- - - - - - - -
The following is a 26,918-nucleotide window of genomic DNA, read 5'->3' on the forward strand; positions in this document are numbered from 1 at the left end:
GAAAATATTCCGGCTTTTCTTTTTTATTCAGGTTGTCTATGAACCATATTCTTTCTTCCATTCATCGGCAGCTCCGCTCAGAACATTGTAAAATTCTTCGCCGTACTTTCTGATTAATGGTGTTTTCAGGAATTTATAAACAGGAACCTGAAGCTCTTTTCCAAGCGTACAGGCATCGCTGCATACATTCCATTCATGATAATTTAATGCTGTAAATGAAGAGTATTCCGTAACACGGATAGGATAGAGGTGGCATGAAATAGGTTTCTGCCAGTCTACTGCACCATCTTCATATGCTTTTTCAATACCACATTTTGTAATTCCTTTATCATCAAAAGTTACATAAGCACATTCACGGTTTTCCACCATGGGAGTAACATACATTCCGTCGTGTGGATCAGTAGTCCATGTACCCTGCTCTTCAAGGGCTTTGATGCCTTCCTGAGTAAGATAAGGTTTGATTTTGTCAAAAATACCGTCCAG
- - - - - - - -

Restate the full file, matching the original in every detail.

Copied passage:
The following is a 26,918-nucleotide window of genomic DNA, read 5'->3' on the forward strand; positions in this document are numbered from 1 at the left end:
GAAAATATTCCGGCTTTTCTTTTTTATTCAGGTTGTCTATGAACCATATTCTTTCTTCCATTCATCGGCAGCTCCGCTCAGAACATTGTAAAATTCTTCGCCGTACTTTCTGATTAATGGTGTTTTCAGGAATTTATAAACAGGAACCTGAAGCTCTTTTCCAAGCGTACAGGCATCGCTGCATACATTCCATTCATGATAATTTAATGCTGTAAATGAAGAGTATTCCGTAACACGGATAGGATAGAGGTGGCATGAAATAGGTTTCTGCCAGTCTACTGCACCATCTTCATATGCTTTTTCAATACCACATTTTGTAATTCCTTTATCATCAAAAGTTACATAAGCACATTCACGGTTTTCCACCATGGGAGTAACATACATTCCGTCGTGTGGATCAGTAGTCCATGTACCCTGCTCTTCAAGGGCTTTGATGCCTTCCTGAGTAAGATAAGGTTTGATTTTGTCAAAAATACCGTCCAG